If the Aggies fail to provide a strong rush, Montana State could score a few points and hang around much longer than most A&M faithful want to see.

4) Limit turnovers Frankly, we could include this key to success in every week's analysis because as much as experts, pundits, and fans discuss strengths, weaknesses, and match-ups of each game, a majority of the time the outcome of a game hedges on who wins the turnover battle.

Without winning the turnover ratio, MSU won't win this game. So many issues are working against the Bobcats in this contest, most notably the talent, speed, and experience. For MSU to compete, they will need gifts from the Texas A&M offense and special teams. It's that simple.

And from A&M's standpoint, you want to get off to a good start and show that you can and will protect the ball. Sometimes these turnovers can snowball on a team and it becomes a mental roadblock, and that can have devastating consequences down the road.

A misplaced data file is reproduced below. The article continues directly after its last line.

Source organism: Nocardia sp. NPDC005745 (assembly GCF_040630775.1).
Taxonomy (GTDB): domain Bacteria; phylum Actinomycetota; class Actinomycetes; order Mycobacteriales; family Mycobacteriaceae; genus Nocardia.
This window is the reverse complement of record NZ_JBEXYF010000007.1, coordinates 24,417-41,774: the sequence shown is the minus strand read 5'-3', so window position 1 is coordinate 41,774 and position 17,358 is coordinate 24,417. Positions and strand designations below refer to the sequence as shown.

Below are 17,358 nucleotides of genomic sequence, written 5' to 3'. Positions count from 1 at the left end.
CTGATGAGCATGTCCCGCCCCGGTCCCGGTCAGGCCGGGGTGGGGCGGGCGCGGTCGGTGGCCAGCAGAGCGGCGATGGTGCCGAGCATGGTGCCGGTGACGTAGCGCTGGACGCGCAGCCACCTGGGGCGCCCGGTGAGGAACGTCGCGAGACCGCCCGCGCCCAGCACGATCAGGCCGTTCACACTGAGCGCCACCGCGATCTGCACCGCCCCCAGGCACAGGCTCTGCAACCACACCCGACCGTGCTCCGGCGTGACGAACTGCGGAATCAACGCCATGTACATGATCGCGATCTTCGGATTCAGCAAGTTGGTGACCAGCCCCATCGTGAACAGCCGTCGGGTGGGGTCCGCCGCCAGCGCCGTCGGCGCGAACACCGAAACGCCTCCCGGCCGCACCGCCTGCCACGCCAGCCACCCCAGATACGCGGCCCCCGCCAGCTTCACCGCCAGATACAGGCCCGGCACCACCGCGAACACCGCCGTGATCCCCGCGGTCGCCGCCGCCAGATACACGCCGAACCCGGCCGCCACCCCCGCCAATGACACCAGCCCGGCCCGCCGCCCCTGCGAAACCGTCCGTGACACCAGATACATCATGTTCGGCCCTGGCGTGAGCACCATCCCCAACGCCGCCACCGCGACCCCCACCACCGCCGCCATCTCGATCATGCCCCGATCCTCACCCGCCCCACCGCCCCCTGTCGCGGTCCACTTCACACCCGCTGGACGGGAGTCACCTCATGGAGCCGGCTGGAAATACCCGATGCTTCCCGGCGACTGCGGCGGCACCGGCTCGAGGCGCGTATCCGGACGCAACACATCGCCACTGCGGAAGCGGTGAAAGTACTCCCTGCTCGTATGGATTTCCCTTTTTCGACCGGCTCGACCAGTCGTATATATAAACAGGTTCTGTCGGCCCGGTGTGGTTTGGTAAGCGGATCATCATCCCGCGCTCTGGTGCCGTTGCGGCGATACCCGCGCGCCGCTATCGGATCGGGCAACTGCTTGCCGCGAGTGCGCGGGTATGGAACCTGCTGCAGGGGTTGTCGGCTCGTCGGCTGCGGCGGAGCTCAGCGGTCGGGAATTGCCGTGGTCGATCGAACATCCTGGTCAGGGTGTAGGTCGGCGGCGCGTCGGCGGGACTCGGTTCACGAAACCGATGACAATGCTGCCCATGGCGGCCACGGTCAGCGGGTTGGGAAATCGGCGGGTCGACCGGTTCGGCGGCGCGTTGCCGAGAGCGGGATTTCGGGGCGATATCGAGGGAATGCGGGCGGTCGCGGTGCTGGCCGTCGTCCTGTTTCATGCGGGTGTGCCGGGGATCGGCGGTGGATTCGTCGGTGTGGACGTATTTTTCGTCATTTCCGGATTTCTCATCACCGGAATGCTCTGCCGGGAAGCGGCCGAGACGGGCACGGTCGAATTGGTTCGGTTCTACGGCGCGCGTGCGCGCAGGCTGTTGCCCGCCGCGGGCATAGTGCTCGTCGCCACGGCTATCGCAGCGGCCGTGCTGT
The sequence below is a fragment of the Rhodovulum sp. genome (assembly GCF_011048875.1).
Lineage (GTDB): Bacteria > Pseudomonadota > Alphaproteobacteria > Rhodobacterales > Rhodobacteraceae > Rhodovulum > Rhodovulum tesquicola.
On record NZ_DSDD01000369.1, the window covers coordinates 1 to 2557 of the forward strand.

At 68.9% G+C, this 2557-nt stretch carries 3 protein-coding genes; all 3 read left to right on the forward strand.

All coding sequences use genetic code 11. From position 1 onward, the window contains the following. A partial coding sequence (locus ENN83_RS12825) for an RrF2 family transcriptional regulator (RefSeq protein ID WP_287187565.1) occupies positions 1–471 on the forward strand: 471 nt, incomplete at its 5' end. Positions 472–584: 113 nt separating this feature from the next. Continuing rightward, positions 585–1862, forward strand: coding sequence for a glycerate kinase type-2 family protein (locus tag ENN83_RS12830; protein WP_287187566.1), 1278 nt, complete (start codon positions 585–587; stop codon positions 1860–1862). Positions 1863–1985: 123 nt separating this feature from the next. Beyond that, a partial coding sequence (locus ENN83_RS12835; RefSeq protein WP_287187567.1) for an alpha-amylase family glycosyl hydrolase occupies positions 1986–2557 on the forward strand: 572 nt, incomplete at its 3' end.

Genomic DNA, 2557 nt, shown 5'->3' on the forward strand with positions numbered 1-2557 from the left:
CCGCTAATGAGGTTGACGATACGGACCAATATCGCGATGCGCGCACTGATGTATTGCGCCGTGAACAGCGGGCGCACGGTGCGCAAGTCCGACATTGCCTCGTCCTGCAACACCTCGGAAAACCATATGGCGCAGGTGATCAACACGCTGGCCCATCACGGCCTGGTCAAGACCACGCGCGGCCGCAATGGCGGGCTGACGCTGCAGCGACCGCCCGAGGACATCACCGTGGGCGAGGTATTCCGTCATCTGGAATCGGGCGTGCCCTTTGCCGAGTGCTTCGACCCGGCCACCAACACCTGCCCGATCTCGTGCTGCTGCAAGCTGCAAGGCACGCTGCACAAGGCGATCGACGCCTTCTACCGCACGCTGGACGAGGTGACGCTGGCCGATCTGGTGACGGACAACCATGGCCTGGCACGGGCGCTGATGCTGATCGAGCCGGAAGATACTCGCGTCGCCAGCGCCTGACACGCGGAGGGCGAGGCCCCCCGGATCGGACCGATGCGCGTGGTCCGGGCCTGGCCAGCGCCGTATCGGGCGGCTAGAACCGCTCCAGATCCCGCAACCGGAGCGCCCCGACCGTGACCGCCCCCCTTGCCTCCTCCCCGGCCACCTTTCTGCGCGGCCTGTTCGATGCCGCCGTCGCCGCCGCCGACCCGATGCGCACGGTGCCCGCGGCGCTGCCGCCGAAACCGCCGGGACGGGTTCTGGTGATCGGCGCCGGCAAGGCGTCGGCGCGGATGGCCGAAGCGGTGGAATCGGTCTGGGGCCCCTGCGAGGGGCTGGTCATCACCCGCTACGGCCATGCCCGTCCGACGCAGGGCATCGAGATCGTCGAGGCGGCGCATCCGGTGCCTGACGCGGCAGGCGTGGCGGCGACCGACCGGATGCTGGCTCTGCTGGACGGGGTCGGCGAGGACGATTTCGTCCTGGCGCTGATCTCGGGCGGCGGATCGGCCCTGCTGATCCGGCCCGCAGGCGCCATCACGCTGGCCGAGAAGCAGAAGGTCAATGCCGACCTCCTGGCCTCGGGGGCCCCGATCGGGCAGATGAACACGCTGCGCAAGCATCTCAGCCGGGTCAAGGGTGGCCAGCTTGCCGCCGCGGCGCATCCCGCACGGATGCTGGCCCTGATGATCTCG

The Aggies have done a pretty good job in this area recently, especially in the interception category where Steve McGee was picked off only twice last season. There's no reason to start bad habits now, especially in the first game of the year.

5) Success Throwing Down the Field First of all, if the Aggies have early success throwing downfield against MSU, then that will loosen up the Bobcat defense that will likely overload the box to stop the run and challenge the offense to throw. If that happens early, then Micheal Goodson and Jorvorskie Lane will run wild.

If the MSU defense plays A&M's offense straight up, there's no way they can handle the physical offensive line, the pounding of Lane in the middle, and the speed of Goodson to the outside.

If McGee efficiently utilizes his weapons downfield early and often, the Aggie offense should have no problems moving the ball and putting points on the board and calling it an early night.

If the Aggies struggle and MSU has success sending the kitchen sink at the running game, it will certainly makes the yards on the ground tougher to come by and could allow the Bobcats to stick around longer than expected.